Whether universal education is a prerequisite for a successful democracy is a matter of debate. Ambedkar opposed the idea, writing in his memorandum to the Simon Commission (1928):
Those who insist on making [literacy] a condition precedent to enfranchisement, in my opinion, commit two mistakes. Their first mistake consists in their belief that an illiterate person is necessarily an unintelligent person. Their second mistake lies in supposing that literacy necessarily imports a higher level of intelligence or knowledge than what the illiterate possesses…
This did not stop his Drafting Committee from including universal education in the Indian Constitution. Their motivation might have been a socialistic ideal of state duty to supply public services. However, many libertarians agree that education should be state-funded – albeit with the alternative motivation that education is a public good underpinning liberal democracy by empowering citizens to make informed voting decisions.
Regardless of whether education is a necessary condition for a successful democracy, it helps. Condorcet’s Jury Theorem shows that if the average voter has a greater than 50% chance of voting ‘correctly’, then a greater number of voters yields a greater chance of ‘correct’ voting outcomes. The converse is also true. So, given that the effects increase with the number of voters, the world’s largest democracy ought to prioritise being on the right side of the 50% probability mark of average voters’ decision quality. Education increases this likelihood.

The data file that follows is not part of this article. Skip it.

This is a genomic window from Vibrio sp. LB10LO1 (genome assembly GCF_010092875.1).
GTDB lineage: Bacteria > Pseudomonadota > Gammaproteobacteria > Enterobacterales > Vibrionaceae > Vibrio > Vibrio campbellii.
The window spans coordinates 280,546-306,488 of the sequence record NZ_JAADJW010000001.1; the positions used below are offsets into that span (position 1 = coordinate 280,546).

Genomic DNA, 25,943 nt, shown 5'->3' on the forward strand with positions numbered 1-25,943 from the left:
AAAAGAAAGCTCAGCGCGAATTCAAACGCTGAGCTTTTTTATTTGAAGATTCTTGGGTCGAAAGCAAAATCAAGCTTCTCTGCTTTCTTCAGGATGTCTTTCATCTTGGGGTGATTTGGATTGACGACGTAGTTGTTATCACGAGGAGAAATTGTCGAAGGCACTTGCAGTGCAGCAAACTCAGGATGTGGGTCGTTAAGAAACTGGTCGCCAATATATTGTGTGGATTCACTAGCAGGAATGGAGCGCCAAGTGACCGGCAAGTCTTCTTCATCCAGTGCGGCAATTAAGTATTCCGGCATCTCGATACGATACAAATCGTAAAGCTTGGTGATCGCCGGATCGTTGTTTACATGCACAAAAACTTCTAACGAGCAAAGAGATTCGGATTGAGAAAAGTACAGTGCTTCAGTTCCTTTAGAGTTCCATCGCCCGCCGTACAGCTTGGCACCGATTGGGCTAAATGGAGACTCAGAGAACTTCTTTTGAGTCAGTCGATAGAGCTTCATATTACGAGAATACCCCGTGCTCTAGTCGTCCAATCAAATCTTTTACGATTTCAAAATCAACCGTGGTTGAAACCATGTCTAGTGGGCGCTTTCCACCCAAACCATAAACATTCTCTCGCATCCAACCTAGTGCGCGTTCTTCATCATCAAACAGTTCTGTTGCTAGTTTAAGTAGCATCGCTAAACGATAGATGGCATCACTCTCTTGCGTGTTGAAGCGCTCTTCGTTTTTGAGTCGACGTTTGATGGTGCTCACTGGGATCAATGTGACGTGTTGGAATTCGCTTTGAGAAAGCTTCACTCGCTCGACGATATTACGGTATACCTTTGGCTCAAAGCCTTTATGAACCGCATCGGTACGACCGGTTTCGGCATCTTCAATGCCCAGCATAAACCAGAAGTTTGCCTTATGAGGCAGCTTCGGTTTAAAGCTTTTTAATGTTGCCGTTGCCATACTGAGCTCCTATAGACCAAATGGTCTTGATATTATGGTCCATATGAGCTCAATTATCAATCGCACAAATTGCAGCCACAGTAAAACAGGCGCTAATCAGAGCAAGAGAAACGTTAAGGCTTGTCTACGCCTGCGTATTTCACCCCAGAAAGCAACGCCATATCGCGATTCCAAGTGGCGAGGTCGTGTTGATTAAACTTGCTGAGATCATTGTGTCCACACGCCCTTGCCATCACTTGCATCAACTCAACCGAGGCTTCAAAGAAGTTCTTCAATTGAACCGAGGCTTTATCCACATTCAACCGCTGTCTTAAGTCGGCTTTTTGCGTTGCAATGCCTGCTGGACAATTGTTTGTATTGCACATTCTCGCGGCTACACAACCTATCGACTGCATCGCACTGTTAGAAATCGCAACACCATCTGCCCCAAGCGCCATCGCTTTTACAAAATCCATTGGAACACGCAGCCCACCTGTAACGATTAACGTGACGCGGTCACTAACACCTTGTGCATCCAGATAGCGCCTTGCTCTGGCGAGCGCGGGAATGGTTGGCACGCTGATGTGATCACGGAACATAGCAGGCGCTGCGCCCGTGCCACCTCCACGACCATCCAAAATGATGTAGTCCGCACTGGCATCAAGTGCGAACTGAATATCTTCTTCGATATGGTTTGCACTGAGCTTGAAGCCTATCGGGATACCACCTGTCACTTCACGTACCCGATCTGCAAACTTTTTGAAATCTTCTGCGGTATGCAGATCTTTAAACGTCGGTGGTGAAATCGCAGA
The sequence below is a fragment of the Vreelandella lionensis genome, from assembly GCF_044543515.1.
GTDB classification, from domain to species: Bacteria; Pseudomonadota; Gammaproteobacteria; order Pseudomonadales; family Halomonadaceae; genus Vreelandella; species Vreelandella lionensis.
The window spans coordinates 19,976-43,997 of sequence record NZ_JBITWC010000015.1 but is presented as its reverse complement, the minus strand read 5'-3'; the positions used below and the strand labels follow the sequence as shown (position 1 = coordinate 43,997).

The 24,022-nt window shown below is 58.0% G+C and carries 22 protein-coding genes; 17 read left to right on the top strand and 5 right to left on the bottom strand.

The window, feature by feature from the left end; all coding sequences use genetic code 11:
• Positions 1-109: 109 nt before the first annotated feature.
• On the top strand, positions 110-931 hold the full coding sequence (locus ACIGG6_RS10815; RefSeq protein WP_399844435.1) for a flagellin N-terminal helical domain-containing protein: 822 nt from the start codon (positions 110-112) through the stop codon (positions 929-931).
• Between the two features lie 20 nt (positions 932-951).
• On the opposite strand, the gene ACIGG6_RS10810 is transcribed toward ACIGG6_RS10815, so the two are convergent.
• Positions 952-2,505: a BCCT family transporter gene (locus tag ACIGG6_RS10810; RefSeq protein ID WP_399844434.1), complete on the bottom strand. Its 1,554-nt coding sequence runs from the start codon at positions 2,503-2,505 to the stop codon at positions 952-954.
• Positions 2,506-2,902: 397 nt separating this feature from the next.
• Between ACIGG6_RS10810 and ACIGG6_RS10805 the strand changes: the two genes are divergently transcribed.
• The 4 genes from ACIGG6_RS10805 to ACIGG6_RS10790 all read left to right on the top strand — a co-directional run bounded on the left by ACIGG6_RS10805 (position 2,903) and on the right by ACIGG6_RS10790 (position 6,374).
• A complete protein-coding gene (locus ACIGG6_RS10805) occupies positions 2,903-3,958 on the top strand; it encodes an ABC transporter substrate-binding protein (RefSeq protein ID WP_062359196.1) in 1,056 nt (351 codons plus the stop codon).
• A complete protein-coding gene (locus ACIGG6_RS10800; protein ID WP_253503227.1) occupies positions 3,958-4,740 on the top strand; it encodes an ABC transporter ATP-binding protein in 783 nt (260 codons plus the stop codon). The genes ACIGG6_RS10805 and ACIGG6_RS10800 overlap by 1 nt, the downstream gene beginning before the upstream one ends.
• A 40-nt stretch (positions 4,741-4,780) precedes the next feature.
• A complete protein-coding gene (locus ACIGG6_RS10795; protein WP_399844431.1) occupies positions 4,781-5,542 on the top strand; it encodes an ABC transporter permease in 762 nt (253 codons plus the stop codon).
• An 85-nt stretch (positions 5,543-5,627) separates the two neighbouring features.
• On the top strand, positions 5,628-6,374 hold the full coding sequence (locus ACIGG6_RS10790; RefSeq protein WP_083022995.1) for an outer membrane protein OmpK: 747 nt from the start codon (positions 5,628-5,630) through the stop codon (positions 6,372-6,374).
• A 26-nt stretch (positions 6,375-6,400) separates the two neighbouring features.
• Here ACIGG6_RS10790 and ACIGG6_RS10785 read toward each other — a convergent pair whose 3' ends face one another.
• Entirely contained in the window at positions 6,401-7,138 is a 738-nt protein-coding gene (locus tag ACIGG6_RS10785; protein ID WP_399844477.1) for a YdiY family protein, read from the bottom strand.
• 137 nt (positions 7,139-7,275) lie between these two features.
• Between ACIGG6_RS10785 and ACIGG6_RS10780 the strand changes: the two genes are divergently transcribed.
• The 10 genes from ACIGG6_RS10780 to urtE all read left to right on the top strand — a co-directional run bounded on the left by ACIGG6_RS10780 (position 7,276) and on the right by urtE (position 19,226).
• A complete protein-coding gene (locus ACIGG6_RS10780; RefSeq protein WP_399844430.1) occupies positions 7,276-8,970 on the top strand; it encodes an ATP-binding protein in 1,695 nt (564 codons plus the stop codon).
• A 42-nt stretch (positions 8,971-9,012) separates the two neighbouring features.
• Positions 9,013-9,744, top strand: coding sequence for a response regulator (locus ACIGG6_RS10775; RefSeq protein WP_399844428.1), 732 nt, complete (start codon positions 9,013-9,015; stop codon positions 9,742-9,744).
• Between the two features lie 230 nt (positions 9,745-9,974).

The ‘correctness’ of any decision is inherently subjective, but some broad principles always apply. Correct voting decisions are informed by relevant evidence, hold the government accountable, and select representatives to improve the status quo – even if the perception of evidence, accountability, and improvement varies by each voter’s subjective reality. Education facilitates better democratic outcomes by raising the probability that decisions abide by these criteria.
With an education system that better empowers citizens to hold leaders accountable, India’s democracy could escape Plato’s downward spiral. But failure to deliver quality education could condemn India to Plato’s degenerative fate. We must heed his warning that democracy’s “insatiable desire for freedom” pushes it into tyranny when laws are ignored until cattle “roam freely and proudly along the streets” (familiar to the Indian reader?). Quality education is thus more than a desirable social good: it could guard against a Platonic descent into tyranny.
Commentary on the New Education Policy (NEP 2020) has welcomed its idealistic pedagogic vision but rightly criticised its failure to make the more important addressal of deeper systemic problems afflicting education. Policymakers must reassess the NEP in the context of the relationship between education, democracy, and tyranny. They may find that fixing education’s underlying problems is not merely desirable, but existentially essential.